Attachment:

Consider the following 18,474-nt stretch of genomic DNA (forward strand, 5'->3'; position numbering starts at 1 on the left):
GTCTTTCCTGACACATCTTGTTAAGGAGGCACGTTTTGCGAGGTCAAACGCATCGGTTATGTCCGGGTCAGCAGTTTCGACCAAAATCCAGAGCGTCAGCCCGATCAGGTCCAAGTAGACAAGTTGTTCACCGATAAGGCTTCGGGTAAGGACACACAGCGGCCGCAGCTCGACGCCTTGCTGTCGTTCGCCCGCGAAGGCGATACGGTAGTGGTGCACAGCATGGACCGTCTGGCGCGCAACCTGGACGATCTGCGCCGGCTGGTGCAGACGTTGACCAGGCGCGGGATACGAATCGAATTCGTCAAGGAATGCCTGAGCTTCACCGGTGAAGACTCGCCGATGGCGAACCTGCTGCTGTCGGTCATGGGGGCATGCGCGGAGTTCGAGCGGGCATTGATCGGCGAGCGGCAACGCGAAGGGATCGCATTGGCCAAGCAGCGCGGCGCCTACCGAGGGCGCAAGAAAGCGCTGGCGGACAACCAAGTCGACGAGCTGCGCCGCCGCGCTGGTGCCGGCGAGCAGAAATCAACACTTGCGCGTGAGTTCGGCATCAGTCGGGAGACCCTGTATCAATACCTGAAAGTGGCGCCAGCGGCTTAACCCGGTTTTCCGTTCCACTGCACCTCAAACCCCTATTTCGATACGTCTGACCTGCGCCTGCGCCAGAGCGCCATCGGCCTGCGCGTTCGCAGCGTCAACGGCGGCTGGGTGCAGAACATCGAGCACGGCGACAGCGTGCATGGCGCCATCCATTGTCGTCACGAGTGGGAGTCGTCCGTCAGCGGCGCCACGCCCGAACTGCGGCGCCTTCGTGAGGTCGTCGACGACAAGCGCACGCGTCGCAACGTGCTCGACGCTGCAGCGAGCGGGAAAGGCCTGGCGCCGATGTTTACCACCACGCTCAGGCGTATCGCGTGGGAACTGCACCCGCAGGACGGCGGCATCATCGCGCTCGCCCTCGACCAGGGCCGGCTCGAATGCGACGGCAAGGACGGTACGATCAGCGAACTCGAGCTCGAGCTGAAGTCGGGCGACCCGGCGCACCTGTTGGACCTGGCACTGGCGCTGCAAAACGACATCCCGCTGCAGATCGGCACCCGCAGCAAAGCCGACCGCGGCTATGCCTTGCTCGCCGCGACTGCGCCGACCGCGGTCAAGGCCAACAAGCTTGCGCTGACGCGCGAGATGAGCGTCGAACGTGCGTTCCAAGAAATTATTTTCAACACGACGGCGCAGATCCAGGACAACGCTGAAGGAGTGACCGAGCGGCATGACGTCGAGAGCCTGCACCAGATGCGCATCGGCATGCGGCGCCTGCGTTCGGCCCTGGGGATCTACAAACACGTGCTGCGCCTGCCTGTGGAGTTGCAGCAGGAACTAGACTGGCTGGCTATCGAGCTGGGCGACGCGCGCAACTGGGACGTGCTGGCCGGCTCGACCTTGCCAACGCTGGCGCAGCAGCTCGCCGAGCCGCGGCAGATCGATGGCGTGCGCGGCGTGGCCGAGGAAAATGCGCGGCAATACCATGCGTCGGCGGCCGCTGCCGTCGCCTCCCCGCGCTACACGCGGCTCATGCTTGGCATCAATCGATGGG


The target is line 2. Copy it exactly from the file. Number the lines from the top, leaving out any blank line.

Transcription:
GTCTTTCCTGACACATCTTGTTAAGGAGGCACGTTTTGCGAGGTCAAACGCATCGGTTATGTCCGGGTCAGCAGTTTCGACCAAAATCCAGAGCGTCAGCCCGATCAGGTCCAAGTAGACAAGTTGTTCACCGATAAGGCTTCGGGTAAGGACACACAGCGGCCGCAGCTCGACGCCTTGCTGTCGTTCGCCCGCGAAGGCGATACGGTAGTGGTGCACAGCATGGACCGTCTGGCGCGCAACCTGGACGATCTGCGCCGGCTGGTGCAGACGTTGACCAGGCGCGGGATACGAATCGAATTCGTCAAGGAATGCCTGAGCTTCACCGGTGAAGACTCGCCGATGGCGAACCTGCTGCTGTCGGTCATGGGGGCATGCGCGGAGTTCGAGCGGGCATTGATCGGCGAGCGGCAACGCGAAGGGATCGCATTGGCCAAGCAGCGCGGCGCCTACCGAGGGCGCAAGAAAGCGCTGGCGGACAACCAAGTCGACGAGCTGCGCCGCCGCGCTGGTGCCGGCGAGCAGAAATCAACACTTGCGCGTGAGTTCGGCATCAGTCGGGAGACCCTGTATCAATACCTGAAAGTGGCGCCAGCGGCTTAACCCGGTTTTCCGTTCCACTGCACCTCAAACCCCTATTTCGATACGTCTGACCTGCGCCTGCGCCAGAGCGCCATCGGCCTGCGCGTTCGCAGCGTCAACGGCGGCTGGGTGCAGAACATCGAGCACGGCGACAGCGTGCATGGCGCCATCCATTGTCGTCACGAGTGGGAGTCGTCCGTCAGCGGCGCCACGCCCGAACTGCGGCGCCTTCGTGAGGTCGTCGACGACAAGCGCACGCGTCGCAACGTGCTCGACGCTGCAGCGAGCGGGAAAGGCCTGGCGCCGATGTTTACCACCACGCTCAGGCGTATCGCGTGGGAACTGCACCCGCAGGACGGCGGCATCATCGCGCTCGCCCTCGACCAGGGCCGGCTCGAATGCGACGGCAAGGACGGTACGATCAGCGAACTCGAGCTCGAGCTGAAGTCGGGCGACCCGGCGCACCTGTTGGACCTGGCACTGGCGCTGCAAAACGACATCCCGCTGCAGATCGGCACCCGCAGCAAAGCCGACCGCGGCTATGCCTTGCTCGCCGCGACTGCGCCGACCGCGGTCAAGGCCAACAAGCTTGCGCTGACGCGCGAGATGAGCGTCGAACGTGCGTTCCAAGAAATTATTTTCAACACGACGGCGCAGATCCAGGACAACGCTGAAGGAGTGACCGAGCGGCATGACGTCGAGAGCCTGCACCAGATGCGCATCGGCATGCGGCGCCTGCGTTCGGCCCTGGGGATCTACAAACACGTGCTGCGCCTGCCTGTGGAGTTGCAGCAGGAACTAGACTGGCTGGCTATCGAGCTGGGCGACGCGCGCAACTGGGACGTGCTGGCCGGCTCGACCTTGCCAACGCTGGCGCAGCAGCTCGCCGAGCCGCGGCAGATCGATGGCGTGCGCGGCGTGGCCGAGGAAAATGCGCGGCAATACCATGCGTCGGCGGCCGCTGCCGTCGCCTCCCCGCGCTACACGCGGCTCATGCTTGGCATCAATCGATGGG